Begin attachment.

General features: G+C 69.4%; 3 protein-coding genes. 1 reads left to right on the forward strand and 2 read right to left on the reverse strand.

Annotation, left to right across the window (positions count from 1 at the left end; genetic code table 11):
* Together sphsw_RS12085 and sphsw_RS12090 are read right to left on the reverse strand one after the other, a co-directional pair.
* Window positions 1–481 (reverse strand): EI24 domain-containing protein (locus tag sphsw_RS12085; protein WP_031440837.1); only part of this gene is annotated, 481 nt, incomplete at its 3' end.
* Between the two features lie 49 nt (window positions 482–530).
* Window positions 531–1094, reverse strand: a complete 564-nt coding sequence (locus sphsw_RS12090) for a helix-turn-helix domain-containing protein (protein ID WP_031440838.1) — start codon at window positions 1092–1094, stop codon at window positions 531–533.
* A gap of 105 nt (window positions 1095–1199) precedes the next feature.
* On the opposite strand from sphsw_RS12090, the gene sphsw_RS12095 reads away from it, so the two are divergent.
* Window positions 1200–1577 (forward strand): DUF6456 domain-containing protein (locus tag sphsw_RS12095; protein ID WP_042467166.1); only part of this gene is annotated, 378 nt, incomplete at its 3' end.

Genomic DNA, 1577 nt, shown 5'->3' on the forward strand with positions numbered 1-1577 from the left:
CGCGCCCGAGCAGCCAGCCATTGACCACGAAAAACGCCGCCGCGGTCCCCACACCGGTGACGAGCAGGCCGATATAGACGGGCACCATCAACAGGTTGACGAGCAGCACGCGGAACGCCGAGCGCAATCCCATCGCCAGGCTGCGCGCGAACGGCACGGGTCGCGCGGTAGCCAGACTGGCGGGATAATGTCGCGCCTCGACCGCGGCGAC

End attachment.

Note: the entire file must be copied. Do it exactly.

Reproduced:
General features: G+C 69.4%; 3 protein-coding genes. 1 reads left to right on the forward strand and 2 read right to left on the reverse strand.

Annotation, left to right across the window (positions count from 1 at the left end; genetic code table 11):
* Together sphsw_RS12085 and sphsw_RS12090 are read right to left on the reverse strand one after the other, a co-directional pair.
* Window positions 1–481 (reverse strand): EI24 domain-containing protein (locus tag sphsw_RS12085; protein WP_031440837.1); only part of this gene is annotated, 481 nt, incomplete at its 3' end.
* Between the two features lie 49 nt (window positions 482–530).
* Window positions 531–1094, reverse strand: a complete 564-nt coding sequence (locus sphsw_RS12090) for a helix-turn-helix domain-containing protein (protein ID WP_031440838.1) — start codon at window positions 1092–1094, stop codon at window positions 531–533.
* A gap of 105 nt (window positions 1095–1199) precedes the next feature.
* On the opposite strand from sphsw_RS12090, the gene sphsw_RS12095 reads away from it, so the two are divergent.
* Window positions 1200–1577 (forward strand): DUF6456 domain-containing protein (locus tag sphsw_RS12095; protein ID WP_042467166.1); only part of this gene is annotated, 378 nt, incomplete at its 3' end.

Genomic DNA, 1577 nt, shown 5'->3' on the forward strand with positions numbered 1-1577 from the left:
CGCGCCCGAGCAGCCAGCCATTGACCACGAAAAACGCCGCCGCGGTCCCCACACCGGTGACGAGCAGGCCGATATAGACGGGCACCATCAACAGGTTGACGAGCAGCACGCGGAACGCCGAGCGCAATCCCATCGCCAGGCTGCGCGCGAACGGCACGGGTCGCGCGGTAGCCAGACTGGCGGGATAATGTCGCGCCTCGACCGCGGCGAC